April 4, 2019 / 9:20 AM / 5 months ago

IKEA to start serving salad grown at its stores

A basil plant and a red lettuce grown without soil, using nutrients and water while LED-lights give it the light it needs to grow, is pictured outside a 30 square meters farming technology container that IKEA, the world's biggest furniture group, tests at an IKEA store in Kaarst near Duesseldorf, Germany, April 3, 2019. REUTERS/Wolfgang Rattay

KAARST, Germany (Reuters) - IKEA, the world’s biggest furniture retailer, is preparing to serve lettuce grown in high-tech containers outside its stores as part of efforts to improve its environmental profile.

IKEA, which demonstrated one of the LED-powered containers at an event at a store in Kaarst, western Germany, expects to start serving home-grown salad to customers at its restaurants from pilot projects at two stores in Sweden next month.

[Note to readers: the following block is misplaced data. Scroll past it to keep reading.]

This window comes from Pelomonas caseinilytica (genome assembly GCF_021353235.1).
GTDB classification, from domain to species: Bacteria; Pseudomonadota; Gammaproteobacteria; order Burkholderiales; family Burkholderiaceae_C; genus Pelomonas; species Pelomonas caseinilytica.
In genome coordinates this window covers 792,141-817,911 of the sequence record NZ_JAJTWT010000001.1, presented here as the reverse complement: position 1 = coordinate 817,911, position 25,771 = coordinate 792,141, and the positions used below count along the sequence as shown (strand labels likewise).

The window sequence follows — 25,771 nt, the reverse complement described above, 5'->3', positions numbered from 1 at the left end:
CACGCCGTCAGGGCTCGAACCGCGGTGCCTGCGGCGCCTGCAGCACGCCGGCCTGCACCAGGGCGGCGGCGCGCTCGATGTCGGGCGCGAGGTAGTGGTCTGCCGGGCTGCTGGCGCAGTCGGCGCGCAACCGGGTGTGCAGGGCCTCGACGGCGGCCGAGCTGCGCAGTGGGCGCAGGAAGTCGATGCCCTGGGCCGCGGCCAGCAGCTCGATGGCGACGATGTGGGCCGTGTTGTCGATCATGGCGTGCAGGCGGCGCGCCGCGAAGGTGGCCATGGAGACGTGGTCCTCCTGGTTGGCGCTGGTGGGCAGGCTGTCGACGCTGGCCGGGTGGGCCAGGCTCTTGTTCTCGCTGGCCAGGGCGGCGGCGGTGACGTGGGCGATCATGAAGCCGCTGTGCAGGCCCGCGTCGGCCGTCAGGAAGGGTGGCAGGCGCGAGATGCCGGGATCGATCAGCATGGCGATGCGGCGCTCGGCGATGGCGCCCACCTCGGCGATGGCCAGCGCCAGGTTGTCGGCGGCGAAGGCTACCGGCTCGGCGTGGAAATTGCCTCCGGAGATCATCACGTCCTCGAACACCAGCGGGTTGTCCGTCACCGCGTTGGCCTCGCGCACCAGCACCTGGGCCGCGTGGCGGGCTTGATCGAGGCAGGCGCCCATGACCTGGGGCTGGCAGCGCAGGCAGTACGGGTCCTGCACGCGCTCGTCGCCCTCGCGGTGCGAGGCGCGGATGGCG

“The conditions are perfect for maximum taste and growth and you also have the sustainability advantage because you don’t have the transport,” said Catarina Englund, innovation manager for the Ingka Group, which owns most IKEA stores.

The containers, managed by circular farming firm Bonbio, have four shelves, carrying up to 3,600 plants in total, fed by nutrients extracted from organic waste, including leftovers from IKEA’s restaurants. Circular farming involves waste food being turned into nutrients that are used to grow new crops.

The system, known as hydroponic farming, means the plants need no soil or pesticides, and use 90 percent less water and less than half of the area of conventional farming, with the LED lights to be powered by renewable energy, IKEA said.

One of the world’s biggest sellers of LED lights, IKEA also sells home hydroponic kits for hobby indoor gardeners.

Englund said about 15-20 kilograms of salad can be harvested a day from each container and the fact that the lettuce will be grown on site means production can be precisely tailored to the demand of a store, reducing food waste.

Sales of IKEA food like hotdogs or Swedish meatballs account for about 5 percent of the group’s 35 billion euros ($39.34 billion) of turnover.

Reporting by Emma Thomasson; editing by Emelia Sithole-Matarise

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